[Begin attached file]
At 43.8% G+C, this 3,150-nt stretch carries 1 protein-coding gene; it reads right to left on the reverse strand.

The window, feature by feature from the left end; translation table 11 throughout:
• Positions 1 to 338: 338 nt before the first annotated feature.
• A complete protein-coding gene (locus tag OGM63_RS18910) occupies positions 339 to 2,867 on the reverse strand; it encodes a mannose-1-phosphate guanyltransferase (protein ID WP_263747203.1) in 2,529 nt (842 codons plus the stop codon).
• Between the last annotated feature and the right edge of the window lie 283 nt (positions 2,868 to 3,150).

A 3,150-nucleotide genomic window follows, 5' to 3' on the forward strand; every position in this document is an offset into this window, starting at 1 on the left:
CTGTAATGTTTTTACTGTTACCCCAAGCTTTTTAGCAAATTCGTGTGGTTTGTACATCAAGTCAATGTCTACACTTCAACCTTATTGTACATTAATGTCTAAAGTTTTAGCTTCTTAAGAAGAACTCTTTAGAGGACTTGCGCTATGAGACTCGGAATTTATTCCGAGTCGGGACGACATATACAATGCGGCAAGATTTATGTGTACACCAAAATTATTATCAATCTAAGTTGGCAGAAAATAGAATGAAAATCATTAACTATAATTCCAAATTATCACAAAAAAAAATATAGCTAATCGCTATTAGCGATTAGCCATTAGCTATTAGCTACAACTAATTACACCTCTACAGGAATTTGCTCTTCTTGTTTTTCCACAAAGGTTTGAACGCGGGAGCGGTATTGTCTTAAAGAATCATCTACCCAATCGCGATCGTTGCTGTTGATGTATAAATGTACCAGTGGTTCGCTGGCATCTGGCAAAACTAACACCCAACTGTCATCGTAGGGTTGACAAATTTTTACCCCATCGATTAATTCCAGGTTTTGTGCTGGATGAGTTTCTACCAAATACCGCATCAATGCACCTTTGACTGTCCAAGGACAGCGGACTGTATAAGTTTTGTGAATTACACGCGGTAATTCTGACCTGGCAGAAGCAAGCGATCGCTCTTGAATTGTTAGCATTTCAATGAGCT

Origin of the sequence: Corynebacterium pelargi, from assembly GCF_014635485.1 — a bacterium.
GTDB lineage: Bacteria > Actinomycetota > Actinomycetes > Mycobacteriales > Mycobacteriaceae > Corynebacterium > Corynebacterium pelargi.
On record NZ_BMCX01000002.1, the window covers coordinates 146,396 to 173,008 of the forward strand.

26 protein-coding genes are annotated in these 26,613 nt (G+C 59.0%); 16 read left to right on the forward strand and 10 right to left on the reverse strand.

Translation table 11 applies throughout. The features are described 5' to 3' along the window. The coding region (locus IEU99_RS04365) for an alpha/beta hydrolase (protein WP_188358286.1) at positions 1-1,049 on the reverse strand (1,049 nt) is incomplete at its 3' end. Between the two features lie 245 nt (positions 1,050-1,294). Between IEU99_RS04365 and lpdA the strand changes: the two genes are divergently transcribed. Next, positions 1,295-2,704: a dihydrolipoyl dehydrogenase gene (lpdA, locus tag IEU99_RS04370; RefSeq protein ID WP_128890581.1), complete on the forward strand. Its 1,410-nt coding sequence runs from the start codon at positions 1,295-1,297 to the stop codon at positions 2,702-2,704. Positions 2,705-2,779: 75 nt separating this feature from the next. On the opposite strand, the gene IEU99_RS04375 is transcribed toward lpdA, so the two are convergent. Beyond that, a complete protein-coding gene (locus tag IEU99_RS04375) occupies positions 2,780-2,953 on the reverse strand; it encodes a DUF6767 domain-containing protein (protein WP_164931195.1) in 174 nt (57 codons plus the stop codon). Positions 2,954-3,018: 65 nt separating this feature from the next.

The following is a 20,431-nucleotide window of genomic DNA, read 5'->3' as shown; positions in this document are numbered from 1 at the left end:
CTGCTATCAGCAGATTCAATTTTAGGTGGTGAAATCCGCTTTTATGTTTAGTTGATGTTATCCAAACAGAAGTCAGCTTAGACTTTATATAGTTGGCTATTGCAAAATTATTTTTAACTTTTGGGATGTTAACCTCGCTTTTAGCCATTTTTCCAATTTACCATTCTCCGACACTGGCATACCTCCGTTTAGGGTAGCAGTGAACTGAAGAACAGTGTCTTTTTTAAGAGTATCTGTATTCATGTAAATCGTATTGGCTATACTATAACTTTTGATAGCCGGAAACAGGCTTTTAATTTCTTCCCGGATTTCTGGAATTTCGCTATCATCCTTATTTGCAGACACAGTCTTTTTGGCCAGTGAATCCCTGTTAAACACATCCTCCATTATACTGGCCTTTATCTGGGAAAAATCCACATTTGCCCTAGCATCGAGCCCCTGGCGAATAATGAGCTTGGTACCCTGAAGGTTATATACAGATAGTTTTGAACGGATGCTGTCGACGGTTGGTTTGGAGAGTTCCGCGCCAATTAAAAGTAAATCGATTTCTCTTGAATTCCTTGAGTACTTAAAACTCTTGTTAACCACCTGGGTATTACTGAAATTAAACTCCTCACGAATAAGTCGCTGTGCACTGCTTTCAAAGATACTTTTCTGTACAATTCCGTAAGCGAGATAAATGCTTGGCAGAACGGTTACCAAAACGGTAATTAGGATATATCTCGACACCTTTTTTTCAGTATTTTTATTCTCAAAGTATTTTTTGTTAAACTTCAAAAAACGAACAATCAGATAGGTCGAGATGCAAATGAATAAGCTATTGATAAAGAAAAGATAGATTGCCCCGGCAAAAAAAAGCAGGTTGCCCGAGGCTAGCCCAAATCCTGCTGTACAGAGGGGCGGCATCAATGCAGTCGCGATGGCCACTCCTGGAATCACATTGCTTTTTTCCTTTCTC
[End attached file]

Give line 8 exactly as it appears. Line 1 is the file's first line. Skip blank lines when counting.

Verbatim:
Origin of the sequence: Corynebacterium pelargi, from assembly GCF_014635485.1 — a bacterium.